April 19, 2024
18 Nations Collaborate on Crucial Model Protection Guidelines
AI

18 Nations Unveil Comprehensive AI Security Protocols: Push for Inherent Model Safety

The United States, the United Kingdom, Australia, and 15 other nations have jointly published global recommendations to safeguard artificial intelligence (AI) models against manipulation, emphasizing the need for companies to prioritize making their models inherently secure. Issued on November 26, the 18 countries unveiled a comprehensive 20-page document delineating the cybersecurity protocols that AI companies should adopt while creating and utilizing AI models.

They highlighted that security can often be a secondary consideration in a rapidly evolving industry. The outlined guidelines primarily comprise broad suggestions, advocating for stringent control over the infrastructure of AI models, continuous monitoring to detect any interference before and after deployment, and the education of staff on cybersecurity risks.

Notably absent from these recommendations were contentious AI topics such as the regulation of image-generating models, deep fakes, and data collection practices for training models, all of which have spurred copyright infringement lawsuits against multiple AI firms.

In a statement, U.S. Secretary of Homeland Security Alejandro Mayorkas underscored the pivotal moment in AI advancement, stating, “We are at an inflection point in the development of artificial intelligence, which may well be the most consequential technology of our time. Cybersecurity is key to building AI systems that are safe, secure, and trustworthy.”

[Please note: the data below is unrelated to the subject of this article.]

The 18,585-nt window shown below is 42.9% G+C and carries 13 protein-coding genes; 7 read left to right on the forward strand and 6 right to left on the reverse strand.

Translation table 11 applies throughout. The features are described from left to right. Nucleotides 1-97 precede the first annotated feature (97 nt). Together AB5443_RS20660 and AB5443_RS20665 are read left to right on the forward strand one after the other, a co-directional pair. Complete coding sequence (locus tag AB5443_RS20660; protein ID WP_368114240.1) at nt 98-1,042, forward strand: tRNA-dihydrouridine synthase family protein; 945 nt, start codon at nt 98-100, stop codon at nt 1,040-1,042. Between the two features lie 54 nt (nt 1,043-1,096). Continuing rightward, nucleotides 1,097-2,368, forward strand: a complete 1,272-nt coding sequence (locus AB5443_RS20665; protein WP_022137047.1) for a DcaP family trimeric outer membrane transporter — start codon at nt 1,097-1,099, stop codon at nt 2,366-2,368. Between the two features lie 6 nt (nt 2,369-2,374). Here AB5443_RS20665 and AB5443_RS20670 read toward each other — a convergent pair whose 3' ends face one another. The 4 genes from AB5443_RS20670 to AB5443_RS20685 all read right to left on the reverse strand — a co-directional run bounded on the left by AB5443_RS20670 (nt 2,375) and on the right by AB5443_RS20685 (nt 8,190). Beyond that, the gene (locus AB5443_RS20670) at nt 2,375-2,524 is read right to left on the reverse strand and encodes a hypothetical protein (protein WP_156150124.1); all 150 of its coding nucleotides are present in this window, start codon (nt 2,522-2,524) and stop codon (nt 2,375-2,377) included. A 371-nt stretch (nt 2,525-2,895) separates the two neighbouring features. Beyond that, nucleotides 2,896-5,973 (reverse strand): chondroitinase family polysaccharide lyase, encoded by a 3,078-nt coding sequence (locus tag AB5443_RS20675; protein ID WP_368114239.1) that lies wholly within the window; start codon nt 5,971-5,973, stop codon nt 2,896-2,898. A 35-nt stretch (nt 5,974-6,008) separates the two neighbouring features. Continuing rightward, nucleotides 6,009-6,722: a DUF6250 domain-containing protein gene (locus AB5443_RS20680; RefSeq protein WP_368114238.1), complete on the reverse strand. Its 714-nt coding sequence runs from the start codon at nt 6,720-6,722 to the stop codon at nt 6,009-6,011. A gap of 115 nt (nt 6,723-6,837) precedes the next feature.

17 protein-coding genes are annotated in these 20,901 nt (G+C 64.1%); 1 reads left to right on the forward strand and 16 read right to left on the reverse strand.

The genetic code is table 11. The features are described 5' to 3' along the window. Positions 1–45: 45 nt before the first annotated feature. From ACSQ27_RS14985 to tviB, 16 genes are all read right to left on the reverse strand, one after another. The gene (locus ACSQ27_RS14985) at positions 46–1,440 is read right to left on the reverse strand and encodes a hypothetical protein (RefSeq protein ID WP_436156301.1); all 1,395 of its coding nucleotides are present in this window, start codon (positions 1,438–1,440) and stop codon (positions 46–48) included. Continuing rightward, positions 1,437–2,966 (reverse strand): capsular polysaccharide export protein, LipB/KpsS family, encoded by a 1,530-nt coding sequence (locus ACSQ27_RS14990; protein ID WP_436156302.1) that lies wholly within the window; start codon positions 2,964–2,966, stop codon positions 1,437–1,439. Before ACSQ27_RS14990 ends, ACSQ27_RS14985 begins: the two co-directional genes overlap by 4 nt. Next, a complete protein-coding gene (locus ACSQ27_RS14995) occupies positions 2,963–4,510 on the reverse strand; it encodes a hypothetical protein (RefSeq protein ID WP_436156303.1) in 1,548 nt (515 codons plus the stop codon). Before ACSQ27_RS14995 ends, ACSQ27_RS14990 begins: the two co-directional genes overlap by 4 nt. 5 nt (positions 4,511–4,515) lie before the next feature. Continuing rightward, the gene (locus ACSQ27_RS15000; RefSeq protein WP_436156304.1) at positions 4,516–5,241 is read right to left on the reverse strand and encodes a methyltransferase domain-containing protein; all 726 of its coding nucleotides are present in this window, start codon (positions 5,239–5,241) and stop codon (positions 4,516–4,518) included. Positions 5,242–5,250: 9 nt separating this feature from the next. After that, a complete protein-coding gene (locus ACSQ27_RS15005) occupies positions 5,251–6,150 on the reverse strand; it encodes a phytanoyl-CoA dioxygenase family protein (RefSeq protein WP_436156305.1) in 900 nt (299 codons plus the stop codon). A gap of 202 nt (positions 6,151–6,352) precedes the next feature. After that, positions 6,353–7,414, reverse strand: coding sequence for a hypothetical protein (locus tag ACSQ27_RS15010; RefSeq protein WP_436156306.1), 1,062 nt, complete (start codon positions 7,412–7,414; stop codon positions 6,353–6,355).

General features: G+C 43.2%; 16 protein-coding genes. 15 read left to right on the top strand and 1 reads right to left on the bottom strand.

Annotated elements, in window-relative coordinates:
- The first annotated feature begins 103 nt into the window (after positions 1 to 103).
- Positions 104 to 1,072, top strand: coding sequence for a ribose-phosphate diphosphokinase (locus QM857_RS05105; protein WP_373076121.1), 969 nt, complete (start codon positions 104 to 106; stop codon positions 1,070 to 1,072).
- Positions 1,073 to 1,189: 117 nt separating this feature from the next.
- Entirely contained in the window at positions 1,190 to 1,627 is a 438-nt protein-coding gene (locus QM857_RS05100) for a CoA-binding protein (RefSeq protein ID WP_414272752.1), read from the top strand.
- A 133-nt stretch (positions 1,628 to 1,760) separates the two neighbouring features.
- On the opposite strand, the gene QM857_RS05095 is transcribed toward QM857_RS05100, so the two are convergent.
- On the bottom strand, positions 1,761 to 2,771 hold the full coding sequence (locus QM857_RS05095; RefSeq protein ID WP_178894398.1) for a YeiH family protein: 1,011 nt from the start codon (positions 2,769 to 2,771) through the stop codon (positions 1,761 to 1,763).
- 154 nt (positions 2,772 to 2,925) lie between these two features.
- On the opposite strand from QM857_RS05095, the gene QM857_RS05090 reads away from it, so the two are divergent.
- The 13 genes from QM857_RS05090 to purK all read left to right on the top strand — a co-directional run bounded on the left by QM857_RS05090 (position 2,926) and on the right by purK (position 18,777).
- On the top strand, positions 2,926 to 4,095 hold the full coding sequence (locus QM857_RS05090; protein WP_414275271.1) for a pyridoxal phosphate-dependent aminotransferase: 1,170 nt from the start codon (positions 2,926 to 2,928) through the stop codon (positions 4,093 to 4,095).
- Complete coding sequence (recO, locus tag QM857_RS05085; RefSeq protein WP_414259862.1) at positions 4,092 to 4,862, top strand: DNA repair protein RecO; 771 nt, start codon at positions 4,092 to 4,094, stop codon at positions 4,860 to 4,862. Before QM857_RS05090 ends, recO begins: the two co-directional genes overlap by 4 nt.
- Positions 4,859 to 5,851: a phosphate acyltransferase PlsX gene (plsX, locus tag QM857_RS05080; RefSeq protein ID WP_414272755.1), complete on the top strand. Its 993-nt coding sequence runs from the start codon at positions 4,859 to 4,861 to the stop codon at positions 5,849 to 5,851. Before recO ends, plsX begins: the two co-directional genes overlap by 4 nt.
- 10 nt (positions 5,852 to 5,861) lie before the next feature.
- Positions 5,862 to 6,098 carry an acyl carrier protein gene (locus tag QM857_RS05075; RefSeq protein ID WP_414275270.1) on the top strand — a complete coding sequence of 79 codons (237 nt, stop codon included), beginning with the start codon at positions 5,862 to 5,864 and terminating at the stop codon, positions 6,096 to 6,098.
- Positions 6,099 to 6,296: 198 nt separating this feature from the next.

These guidelines align with other governmental initiatives in the AI domain, such as the recent AI Safety Summit in London, where governments and AI entities convened to establish a consensus on AI development strategies.

Simultaneously, the European Union is finalizing the specifics of its AI Act to govern the domain, and U.S. President Joe Biden issued an executive order in October to set benchmarks for AI safety and security. However, these initiatives faced resistance from the AI industry, which contends that they might hinder innovation.

Among the endorsers of the new ‘secure by design’ guidelines are Canada, France, Germany, Israel, Italy, Japan, New Zealand, Nigeria, Norway, South Korea, and Singapore. Several AI companies, including OpenAI, Microsoft, Google, Anthropic, and Scale AI, contributed to shaping these guidelines.

Image by freepik

Related posts

Ghostwriter’s ‘Heart on My Sleeve’ Eyes Grammy Nods Amid AI Music Controversy

Chloe Taylor

Mastercard Fortifies Crypto Defense with AI Partnership Against Fraud

Christian Green

Hyped-Up AI Tokens Lack Substance, According to Coinbase Research

Cheryl  Lee

This website uses cookies to improve your experience. We'll assume you're ok with this, but you can opt-out if you wish. Accept Read More